DOI:

10.14359/51682482


Document: 

SP275-59

Date: 

March 1, 2011

Author(s):

Martin Noel, Khaled Soudki and Ahmed El-Sayed

Publication:

Symposium Papers

Volume:

275

Abstract:

The results of an experimental investigation on the effects of prestressing on the flexural behavior of GFRP-reinforced SCC slabs are presented. A total of six one-way slab strips were tested up to failure, including one steel-reinforced control slab. The five remaining slabs were reinforced with GFRP bars, three of which also contained two CFRP post-tensioned tendons. Steel stirrups were included in one prestressed and one non-prestressed slab to ensure a flexural mode of failure. The slabs were tested under four-point bending. Results were compared to analytical models for ultimate flexural and shear capacity as well as load-deflection behavior. Prestressing effectively increased the cracking load and post-cracking stiffness of the FRP-reinforced slabs and significantly reduced crack widths at service loads. Slabs without shear reinforcement failed in shear in a brittle manner prior to reaching their full flexural capacity. All of the GFRP-reinforced slabs failed at higher loads than the control slab.

DOI:

10.14359/51682469


Document: 

SP275-71

Date: 

March 1, 2011

Author(s):

Vincenzo Bianco, Giorgio Monti and J.A.O. Barros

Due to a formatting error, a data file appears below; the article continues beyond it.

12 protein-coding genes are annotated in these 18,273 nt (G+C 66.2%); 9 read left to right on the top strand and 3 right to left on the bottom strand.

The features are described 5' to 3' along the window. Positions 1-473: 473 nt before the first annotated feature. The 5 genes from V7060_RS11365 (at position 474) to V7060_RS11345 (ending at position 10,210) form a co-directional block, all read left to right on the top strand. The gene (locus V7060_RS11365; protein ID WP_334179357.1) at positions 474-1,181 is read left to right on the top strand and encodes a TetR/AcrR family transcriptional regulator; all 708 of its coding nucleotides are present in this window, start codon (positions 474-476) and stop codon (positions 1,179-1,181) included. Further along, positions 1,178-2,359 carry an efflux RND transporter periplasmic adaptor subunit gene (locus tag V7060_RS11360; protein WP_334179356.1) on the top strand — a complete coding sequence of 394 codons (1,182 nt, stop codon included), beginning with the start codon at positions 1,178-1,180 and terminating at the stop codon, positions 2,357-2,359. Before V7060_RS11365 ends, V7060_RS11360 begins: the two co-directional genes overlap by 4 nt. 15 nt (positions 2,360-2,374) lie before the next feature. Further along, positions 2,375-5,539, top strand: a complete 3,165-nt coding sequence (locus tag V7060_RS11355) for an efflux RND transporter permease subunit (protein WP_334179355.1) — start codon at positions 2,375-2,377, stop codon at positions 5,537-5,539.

Publication:

Symposium Papers

Volume:

275

Abstract:

This paper presents a closed-form procedure to evaluate the shear strength contribution provided to a Reinforced Concrete (RC) beam by a system of Near Surface Mounted (NSM) Fiber Reinforced Polymer (FRP) strips. This procedure is based on the evaluation of: a) the constitutive law of the average-available-bond-length NSM FRP strip effectively crossing the shear crack and b) the maximum effective capacity it can attain during the loading process of the strengthened beam. Once the constitutive law of the average-available-bond-length NSM strip is reliably known, its maximum effective capacity can be determined by imposing a coherent kinematic mechanism. The self-contained and ready-to-implement set of analytical equations and logical operations is presented along with the main underlying physical-mechanical principles and assumptions. The formulation proposed is appraised against some of the most recent experimental results and its predictions are also compared with those obtained by a recently developed more sophisticated model.

DOI:

10.14359/51682481